Australia’s construction industry shrank for the first time in July after nine months of continuous expansion after strict blockade regulations were enforced in various states across the country.
Autumn pointed out by the Australian Industry Group (Ai Group) and the Housing Industry Association (HIA) Construction figure of meritIn July, it fell 6.8 points to 48.7. According to the index, readings less than 50 points indicate contraction of activity, with smaller numbers indicating faster pace of contraction.
“In Australia’s two largest states affected by the COVID-19 outbreak and the associated restrictions, the construction industry shrank in July after a strong nine-month expansion,” said Ai Group policymaker. Said Peter Burn.
HIA Chief Economist Timriadon said building activity was reduced by 14.4% as a result of the inability to work in the field.
“Blockages in other cities also undermined activity and new orders,” Riadon said.
But that’s not all bad news. Mr Burn said industries outside of New South Wales and Victoria continue to grow, and many builders and builders report difficulty in finding skilled workers.
“Negative national results have masked continued growth outside New South Wales and Victoria and further expansion of both residential and commercial construction,” said Burn. But he said the already shrinking apartment building sector had shrunk further in July.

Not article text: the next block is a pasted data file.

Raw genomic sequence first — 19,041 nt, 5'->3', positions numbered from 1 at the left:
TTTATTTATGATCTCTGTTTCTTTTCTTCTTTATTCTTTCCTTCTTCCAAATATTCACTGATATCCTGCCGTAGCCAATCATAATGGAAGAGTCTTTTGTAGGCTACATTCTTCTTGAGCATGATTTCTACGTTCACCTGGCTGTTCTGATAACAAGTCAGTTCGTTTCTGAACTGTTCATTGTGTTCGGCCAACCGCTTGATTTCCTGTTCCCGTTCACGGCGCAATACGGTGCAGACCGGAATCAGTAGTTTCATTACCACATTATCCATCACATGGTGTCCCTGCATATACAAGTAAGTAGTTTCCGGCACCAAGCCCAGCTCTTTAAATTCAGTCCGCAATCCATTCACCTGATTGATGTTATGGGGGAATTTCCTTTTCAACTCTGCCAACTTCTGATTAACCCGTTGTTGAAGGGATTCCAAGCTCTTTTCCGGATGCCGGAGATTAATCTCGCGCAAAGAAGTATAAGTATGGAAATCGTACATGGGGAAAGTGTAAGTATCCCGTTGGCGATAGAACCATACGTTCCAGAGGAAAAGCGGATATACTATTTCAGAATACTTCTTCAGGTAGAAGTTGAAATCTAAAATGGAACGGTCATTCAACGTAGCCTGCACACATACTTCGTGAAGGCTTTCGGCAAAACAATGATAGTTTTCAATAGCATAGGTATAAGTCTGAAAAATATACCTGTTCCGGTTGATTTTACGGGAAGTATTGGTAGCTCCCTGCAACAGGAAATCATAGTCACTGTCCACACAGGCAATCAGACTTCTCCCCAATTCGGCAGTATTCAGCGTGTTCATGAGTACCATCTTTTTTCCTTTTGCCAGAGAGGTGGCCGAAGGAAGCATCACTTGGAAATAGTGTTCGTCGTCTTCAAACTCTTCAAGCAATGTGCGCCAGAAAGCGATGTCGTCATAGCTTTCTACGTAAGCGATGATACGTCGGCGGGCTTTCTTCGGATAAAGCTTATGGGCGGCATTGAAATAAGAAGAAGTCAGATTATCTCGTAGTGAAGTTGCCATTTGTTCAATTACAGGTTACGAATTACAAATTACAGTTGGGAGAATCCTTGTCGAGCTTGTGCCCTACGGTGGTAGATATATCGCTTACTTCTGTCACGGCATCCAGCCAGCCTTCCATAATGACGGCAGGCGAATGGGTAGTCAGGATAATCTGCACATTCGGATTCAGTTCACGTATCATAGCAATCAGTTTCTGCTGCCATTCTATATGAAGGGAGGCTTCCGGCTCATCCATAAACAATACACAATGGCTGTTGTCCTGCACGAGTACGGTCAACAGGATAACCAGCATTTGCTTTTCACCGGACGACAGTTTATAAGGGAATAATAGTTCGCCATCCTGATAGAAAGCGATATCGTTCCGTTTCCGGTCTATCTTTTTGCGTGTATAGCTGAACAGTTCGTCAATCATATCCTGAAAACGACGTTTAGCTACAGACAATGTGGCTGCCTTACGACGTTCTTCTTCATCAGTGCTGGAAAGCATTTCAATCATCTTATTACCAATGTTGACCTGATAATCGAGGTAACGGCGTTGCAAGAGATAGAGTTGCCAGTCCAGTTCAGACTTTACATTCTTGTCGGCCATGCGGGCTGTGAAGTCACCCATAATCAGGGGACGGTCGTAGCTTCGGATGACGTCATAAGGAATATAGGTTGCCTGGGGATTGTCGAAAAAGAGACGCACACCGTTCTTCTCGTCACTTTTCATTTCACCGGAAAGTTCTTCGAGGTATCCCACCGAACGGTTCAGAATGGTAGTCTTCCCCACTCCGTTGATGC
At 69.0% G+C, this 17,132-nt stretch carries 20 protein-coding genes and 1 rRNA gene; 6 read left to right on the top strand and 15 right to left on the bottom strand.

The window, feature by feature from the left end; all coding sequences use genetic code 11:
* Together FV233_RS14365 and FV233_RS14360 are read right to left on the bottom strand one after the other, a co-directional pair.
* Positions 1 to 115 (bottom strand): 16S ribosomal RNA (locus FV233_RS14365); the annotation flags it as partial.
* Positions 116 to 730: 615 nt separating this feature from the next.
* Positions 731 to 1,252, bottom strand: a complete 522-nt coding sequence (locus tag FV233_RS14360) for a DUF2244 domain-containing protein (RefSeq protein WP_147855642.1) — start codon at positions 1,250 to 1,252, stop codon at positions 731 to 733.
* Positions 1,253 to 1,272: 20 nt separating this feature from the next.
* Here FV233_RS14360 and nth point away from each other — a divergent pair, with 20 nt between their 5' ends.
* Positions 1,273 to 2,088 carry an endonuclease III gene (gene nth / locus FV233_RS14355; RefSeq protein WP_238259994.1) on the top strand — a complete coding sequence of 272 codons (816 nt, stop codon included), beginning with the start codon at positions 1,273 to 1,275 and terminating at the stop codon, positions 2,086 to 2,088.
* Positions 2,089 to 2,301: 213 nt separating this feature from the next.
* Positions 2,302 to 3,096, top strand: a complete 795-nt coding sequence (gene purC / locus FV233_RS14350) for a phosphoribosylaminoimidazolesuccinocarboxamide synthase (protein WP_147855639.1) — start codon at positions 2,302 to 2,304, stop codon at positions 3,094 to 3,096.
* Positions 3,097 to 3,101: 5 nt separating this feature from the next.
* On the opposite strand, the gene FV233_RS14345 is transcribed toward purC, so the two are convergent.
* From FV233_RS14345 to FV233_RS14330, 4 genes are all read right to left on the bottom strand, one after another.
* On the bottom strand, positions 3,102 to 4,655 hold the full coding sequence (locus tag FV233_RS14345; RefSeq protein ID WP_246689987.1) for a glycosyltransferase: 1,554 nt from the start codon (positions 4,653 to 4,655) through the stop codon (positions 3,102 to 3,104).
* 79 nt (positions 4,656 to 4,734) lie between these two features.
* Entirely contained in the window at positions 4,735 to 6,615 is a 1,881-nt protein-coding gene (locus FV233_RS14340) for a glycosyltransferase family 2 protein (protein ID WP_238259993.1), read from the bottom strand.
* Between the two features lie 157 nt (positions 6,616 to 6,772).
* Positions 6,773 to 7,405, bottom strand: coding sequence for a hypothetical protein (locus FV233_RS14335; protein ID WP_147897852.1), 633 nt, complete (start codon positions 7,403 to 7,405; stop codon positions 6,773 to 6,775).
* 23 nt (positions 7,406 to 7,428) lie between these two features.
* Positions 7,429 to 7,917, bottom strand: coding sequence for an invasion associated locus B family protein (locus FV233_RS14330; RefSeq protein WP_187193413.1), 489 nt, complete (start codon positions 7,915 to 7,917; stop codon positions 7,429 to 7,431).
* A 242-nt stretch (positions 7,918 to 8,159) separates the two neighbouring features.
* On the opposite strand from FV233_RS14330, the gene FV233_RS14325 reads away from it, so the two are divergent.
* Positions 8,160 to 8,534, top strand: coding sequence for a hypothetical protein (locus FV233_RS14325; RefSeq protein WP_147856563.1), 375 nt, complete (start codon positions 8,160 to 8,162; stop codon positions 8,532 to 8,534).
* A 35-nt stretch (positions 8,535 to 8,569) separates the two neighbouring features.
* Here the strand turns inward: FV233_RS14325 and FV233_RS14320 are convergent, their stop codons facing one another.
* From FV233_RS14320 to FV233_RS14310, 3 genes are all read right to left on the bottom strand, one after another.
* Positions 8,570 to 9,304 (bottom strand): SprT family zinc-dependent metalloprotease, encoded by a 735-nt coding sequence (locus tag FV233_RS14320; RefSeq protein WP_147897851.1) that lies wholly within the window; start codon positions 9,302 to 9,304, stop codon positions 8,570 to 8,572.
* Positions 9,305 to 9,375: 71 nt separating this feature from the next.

Riadon said a record amount of new single-family home construction and renovations await workers as restrictions are relaxed.
“For builders in other regions, their main challenge is to keep up with the heavy work,” said Riadon. “Capacity constraints will continue to be a major challenge, at least for the rest of the year.”
Construction work in Greater Sydney resumed on July 31, outside the eight LGAs of concern.
However, the industry is urgently urging the government to classify construction workers as “required” and allow eight LGA workers to resume work in the field.
and Joint statement On Monday, the Australian Construction Workers Association (ACA) and the construction union CFMEU said the resumption of construction in Greater Sydney was at stake unless construction workers were included in the “permitted workers”.
“Many construction sites have a hard time reopening because more than half of their workforce is in a locked-down LGA after a two-week industry closure and they aren’t allowed to move,” ACA said. Said Jon Davies, CEO of.
CFMEUNSW Executive Secretary Darren Greenfield said many of these workers are supervisors and are needed on-site to ensure that work is done safely and that critical plants and equipment are operated. ..
“Construction has been heavily impacted by a two-week outage and we can’t delay the reopening of the worksite any further,” Greenfield said.